Consumer Genetic Testing: The Promise and Dangers

Many of you may be aware that the Golden State Killer was recently found and arrested, but what you might not know is how. In an unorthodox turn of events, authorities used DNA evidence found at the crime scenes to construct a means of finding the killer. By comparing said DNA to genetic records found online, law enforcement were able to find biological relatives, in turn using this novel information to find the exact location of the killer. The arrest amounted to the end of a forty-year search and a belated, though important, victory for officers who worked with the case for decades. But what does all this have to do with consumer genetic testing?

The answer lies in the genetic records I mentioned earlier. Those records were the results of information consumers paid to have compiled through one of many tests offered by consumer genetic testing companies (learn more about the consumer genetic testing industry here), and are located on the public domain. As such, these records are freely accessible to law enforcement -- not to mention third party companies, albeit under certain special circumstances. Regardless, this should be a cause for concern. It seems to be an egregious breach of information when knowledge of our basic biological building blocks can be analyzed by complete strangers, all without our permission.

The indiscriminate examination of our genes, by the government and corporations alike, has not yet come to pass. Of course, leading companies in the consumer genetic testing field, such as and 23andMe, have prided themselves on keeping users’ genetic data safe and are only willing to divulge personal data in the event of a court order. However, privacy should still be of the utmost concern when dealing with our genes, and it is worth taking a long, hard look at who keeps our data and whether we have relinquished private ownership through testing. As is often the case for powerful technologies, genetic testing is a double-edged sword; it can be great for law enforcement, but it can also represent privacy concerns. As for now, we have only scratched the surface of the fascinating field of genetic testing.

Looking towards the future of genetic testing reveals impressive promise and shocking opportunities for misuse. Foremost among the benefits is the boon genetic testing provides to healthcare. Imagine a future in which we were informed, even before birth, of what allergies children have. We could create drugs designed on a per-patient basis, and parents-to-be can make more accurate, informed decisions surrounding conception, which is especially important if they are disease carriers. There are also non-health related benefits such as finding long-lost relatives through advanced genetic ancestry analyses. Each of these examples, along with a host of others, showcase the tremendous power the technology and industry have to create positive change in society. Not to mention, the masters of this technology will certainly be reaping profits for their business.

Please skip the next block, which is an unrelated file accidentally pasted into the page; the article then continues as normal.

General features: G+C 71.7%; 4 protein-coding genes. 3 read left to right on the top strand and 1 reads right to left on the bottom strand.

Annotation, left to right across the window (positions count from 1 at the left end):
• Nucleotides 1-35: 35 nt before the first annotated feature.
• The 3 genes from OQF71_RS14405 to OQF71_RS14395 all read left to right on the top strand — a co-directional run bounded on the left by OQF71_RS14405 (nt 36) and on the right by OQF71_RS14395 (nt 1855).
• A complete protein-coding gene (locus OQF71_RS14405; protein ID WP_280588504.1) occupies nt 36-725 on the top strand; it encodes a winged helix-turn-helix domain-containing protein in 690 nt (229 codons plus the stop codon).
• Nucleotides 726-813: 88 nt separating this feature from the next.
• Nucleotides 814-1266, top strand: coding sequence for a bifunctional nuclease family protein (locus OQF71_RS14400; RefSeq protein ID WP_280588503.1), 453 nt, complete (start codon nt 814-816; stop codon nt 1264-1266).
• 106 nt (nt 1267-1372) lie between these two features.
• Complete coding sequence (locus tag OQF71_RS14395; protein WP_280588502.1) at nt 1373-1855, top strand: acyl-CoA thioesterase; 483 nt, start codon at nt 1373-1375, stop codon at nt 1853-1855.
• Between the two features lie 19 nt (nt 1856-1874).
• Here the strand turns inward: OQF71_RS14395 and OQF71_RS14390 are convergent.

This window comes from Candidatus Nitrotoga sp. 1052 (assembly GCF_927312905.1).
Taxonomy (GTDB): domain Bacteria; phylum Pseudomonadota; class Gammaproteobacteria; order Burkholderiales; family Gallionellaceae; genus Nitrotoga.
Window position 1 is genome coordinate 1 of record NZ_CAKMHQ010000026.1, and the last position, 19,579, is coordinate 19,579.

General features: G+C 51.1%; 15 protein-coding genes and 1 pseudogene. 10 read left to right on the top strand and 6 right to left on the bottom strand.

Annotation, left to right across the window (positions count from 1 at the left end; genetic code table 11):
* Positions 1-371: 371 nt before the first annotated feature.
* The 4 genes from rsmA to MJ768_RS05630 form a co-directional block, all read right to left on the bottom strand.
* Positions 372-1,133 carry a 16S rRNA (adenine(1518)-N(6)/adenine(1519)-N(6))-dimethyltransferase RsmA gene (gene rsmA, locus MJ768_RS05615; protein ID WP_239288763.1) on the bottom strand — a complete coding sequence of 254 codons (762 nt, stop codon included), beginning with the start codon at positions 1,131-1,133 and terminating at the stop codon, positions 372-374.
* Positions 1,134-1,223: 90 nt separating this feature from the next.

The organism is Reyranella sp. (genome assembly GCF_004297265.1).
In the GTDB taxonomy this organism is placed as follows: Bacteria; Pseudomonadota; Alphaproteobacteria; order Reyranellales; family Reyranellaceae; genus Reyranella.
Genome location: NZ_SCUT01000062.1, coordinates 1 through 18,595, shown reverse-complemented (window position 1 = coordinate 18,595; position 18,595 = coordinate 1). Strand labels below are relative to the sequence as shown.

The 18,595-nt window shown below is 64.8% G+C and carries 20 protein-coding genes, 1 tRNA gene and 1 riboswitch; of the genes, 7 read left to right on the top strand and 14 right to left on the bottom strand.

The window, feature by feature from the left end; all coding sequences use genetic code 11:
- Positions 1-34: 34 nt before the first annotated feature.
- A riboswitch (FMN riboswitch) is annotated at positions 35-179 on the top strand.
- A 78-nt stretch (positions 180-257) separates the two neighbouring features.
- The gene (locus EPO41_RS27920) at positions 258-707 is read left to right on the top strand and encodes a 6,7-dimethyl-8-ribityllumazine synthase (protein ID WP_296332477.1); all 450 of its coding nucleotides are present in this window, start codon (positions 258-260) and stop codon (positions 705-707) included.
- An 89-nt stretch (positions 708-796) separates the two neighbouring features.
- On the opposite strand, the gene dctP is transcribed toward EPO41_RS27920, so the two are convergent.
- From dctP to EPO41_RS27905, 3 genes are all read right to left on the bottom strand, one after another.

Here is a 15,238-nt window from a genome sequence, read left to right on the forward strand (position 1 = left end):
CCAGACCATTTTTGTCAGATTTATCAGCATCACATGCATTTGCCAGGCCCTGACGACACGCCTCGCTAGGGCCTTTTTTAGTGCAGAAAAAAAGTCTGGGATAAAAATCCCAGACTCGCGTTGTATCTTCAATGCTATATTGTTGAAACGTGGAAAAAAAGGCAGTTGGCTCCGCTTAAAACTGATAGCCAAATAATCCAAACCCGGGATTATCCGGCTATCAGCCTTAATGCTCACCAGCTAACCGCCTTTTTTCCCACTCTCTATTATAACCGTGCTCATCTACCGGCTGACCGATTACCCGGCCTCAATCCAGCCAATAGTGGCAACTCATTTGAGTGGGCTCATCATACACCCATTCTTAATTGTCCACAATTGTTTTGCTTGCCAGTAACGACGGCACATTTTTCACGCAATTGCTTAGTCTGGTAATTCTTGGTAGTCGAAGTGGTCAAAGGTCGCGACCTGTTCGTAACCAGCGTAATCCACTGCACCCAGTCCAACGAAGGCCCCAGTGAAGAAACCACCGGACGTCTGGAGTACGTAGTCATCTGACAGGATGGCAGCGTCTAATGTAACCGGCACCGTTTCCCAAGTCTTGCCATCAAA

Of course, there also exist a slew of problems with the future of genetic testing, mainly regarding the simplification of decisions from genetic coding. Imagine another future: people being rejected from life insurance or jobs on the basis of a predilection towards developing a fatal disease; school districts offering advanced learning opportunities only to young children whose DNA indicates a higher IQ; and a growing social stratification as the wealthy test embryo after embryo in the pursuit of a desire to manufacture the best baby- one that will have the best genetic advantages that money can buy. This future seems full of ethical quandaries, and like the one before it, is also technologically possible.

So what do we do about any of this? For starters, we can take a deep breath and realize that the “bad” future is in all likelihood many years away- and hopefully is entirely preventable. The current consumer genetic testing industry is largely benign, with a few charlatans here and there. But as I mentioned in my previous article, it is only just beginning to launch. This technology will likely shape all of society. We owe it to ourselves to keep a close eye on it, and to be actively invested in regulations and guidelines, or lack thereof, which can shape its future. Let’s not let technology outpace moral thought. Instead, let’s take time to think of the consequences of genetic testing technology -- both the good and bad -- and then act on our values. Many of the companies involved have already invested great effort into these lines of thought, and those which haven’t certainly should- but this author is hesitant to leave the situation entirely in their hands. It’s time for the consumers step up.